Roller derby is gaining popularity in the south-eastern suburbs of Melbourne with three leagues within 10 kilometres making the sport easily accessible for young women.
Erin Beckett, a member of South Sea Roller Derby based in Springvale and East Vic Roller Derby based in Dandenong, said roller derby is popular in the local area as it is “one of those sports and exercises that’s coming along in great booms and something that’s also affordable for middle class people.”
The availability of rinks in Mordialloc, Springvale and Dandenong also contributes to the sport’s increasing popularity in the local area, said Ms Beckett.
The first league in the local area, Kingston City Rollers, was founded in 2009, with neighbouring teams East Vic Roller Derby and South Sea Roller Derby formed shortly after.
According to the 2016 Australian Government’s ‘Girls Make Your Move‘ campaign, young women are twice as likely to be physically inactive than young men due to barriers including self-consciousness and the fear of being judged due to appearance or skills.
One of the primary barriers to female sport participation is feeling uncomfortable exercising in the presence of males, according to the 2016 Physical Activity and Sport Participation Campaign Insights Report, making the female-oriented nature of roller derby appealing for women.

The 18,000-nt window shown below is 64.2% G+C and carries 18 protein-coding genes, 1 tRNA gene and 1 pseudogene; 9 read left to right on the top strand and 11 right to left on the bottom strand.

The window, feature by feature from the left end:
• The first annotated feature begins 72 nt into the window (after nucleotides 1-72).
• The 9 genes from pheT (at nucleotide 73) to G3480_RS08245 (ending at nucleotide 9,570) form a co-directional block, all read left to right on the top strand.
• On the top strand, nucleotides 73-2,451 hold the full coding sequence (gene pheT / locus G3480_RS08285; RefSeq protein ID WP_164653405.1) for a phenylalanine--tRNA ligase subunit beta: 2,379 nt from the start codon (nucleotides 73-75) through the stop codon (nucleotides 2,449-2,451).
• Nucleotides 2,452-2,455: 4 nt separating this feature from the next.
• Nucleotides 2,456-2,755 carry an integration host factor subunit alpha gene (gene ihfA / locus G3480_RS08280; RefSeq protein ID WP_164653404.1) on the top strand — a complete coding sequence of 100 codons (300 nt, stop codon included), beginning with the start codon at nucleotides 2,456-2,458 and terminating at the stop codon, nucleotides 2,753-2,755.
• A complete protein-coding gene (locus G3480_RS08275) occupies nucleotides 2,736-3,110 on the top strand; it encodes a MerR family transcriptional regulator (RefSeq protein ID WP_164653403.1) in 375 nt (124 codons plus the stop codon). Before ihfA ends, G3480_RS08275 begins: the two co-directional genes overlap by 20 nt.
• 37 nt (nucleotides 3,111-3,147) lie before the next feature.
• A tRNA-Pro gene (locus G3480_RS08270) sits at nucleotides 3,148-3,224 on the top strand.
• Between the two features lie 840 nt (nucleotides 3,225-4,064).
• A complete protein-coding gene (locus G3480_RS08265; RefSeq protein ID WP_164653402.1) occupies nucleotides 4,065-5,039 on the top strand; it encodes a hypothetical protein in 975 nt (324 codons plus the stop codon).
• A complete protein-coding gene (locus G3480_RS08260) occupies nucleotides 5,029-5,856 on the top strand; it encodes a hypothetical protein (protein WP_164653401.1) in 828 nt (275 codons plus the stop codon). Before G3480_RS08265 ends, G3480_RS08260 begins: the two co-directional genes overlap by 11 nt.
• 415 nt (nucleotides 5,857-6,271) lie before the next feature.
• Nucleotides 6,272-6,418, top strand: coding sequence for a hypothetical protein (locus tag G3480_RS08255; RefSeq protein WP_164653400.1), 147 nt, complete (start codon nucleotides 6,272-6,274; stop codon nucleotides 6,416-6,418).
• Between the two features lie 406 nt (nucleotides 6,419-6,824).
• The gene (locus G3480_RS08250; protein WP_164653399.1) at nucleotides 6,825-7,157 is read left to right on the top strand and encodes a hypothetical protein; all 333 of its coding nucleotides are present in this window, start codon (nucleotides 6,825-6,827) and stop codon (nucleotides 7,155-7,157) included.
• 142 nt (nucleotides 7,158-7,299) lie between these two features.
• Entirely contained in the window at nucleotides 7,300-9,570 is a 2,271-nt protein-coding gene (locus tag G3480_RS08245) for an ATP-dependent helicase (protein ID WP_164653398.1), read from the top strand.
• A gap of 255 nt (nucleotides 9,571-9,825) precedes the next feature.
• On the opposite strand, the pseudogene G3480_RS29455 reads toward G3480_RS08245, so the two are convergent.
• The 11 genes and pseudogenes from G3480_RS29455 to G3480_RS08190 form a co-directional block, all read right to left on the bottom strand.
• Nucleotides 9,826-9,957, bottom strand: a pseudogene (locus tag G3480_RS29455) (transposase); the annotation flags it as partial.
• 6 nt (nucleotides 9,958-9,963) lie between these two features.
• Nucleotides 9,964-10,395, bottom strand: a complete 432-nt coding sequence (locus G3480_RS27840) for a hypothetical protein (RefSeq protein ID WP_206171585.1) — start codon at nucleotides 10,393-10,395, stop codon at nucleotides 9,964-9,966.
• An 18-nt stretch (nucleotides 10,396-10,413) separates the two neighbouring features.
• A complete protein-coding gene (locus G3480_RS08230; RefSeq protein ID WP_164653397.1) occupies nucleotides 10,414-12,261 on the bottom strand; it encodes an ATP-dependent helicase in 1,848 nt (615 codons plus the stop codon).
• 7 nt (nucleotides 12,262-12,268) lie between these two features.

Being a female-dominated sport, roller derby provides a “sense of being together with other females and coming together and accepting who we are and what we look like,” said Ms Beckett.
As a coach of the Junior Derby Program, Ms Beckett said team members may be “very shy and quiet at school and then they come down to training and are completely different.”
With the initiation of a Junior Derby Program in 2016 based in Dandenong for children between 8 and 17, girls and young women who would otherwise not engage in physical activity due to self-consciousness or other factors have the opportunity to participate in a predominantly female sport that encourages body positivity in the local area.
Gemma Duncan, a member of East Vic Roller Derby and founding coach of the Junior Derby Program said she had previously never played sport and was drawn to it because it had “more agency” than other traditionally feminine sports.
Roller derby is “something different- it’s very good exercise”, and provides an alternative to male-driven sport that is also easily accessible in the south-eastern suburbs, said Miss Duncan.
“It’s really good for young girls to see these strong, positive role models with all these different body shapes and I love that everyone is useful in roller derby,” said Miss Duncan, who founded the program for children and teenagers with the purpose of showing them “something different and something positive”.